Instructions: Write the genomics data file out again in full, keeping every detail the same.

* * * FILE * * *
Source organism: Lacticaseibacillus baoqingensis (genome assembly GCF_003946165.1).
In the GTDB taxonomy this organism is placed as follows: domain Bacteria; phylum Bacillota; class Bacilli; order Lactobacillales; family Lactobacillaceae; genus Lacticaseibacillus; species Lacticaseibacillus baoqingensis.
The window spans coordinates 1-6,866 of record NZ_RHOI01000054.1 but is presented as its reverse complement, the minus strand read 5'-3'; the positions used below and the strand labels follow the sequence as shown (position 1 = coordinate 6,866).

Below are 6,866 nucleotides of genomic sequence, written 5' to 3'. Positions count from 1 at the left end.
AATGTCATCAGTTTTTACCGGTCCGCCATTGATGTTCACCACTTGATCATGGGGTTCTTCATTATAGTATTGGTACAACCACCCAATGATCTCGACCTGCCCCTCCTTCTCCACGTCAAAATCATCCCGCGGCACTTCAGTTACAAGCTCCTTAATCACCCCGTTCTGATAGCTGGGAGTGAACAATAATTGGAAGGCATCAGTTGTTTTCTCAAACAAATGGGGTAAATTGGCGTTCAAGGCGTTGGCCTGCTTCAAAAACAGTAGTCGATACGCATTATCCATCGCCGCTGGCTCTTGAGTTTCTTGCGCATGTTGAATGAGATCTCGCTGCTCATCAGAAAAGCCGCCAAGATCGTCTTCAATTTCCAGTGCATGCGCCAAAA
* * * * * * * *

Source organism: Lacticaseibacillus baoqingensis (genome assembly GCF_003946165.1).
In the GTDB taxonomy this organism is placed as follows: domain Bacteria; phylum Bacillota; class Bacilli; order Lactobacillales; family Lactobacillaceae; genus Lacticaseibacillus; species Lacticaseibacillus baoqingensis.
The window spans coordinates 1-6,866 of record NZ_RHOI01000054.1 but is presented as its reverse complement, the minus strand read 5'-3'; the positions used below and the strand labels follow the sequence as shown (position 1 = coordinate 6,866).

Below are 6,866 nucleotides of genomic sequence, written 5' to 3'. Positions count from 1 at the left end.
AATGTCATCAGTTTTTACCGGTCCGCCATTGATGTTCACCACTTGATCATGGGGTTCTTCATTATAGTATTGGTACAACCACCCAATGATCTCGACCTGCCCCTCCTTCTCCACGTCAAAATCATCCCGCGGCACTTCAGTTACAAGCTCCTTAATCACCCCGTTCTGATAGCTGGGAGTGAACAATAATTGGAAGGCATCAGTTGTTTTCTCAAACAAATGGGGTAAATTGGCGTTCAAGGCGTTGGCCTGCTTCAAAAACAGTAGTCGATACGCATTATCCATCGCCGCTGGCTCTTGAGTTTCTTGCGCATGTTGAATGAGATCTCGCTGCTCATCAGAAAAGCCGCCAAGATCGTCTTCAATTTCCAGTGCATGCGCCAAAA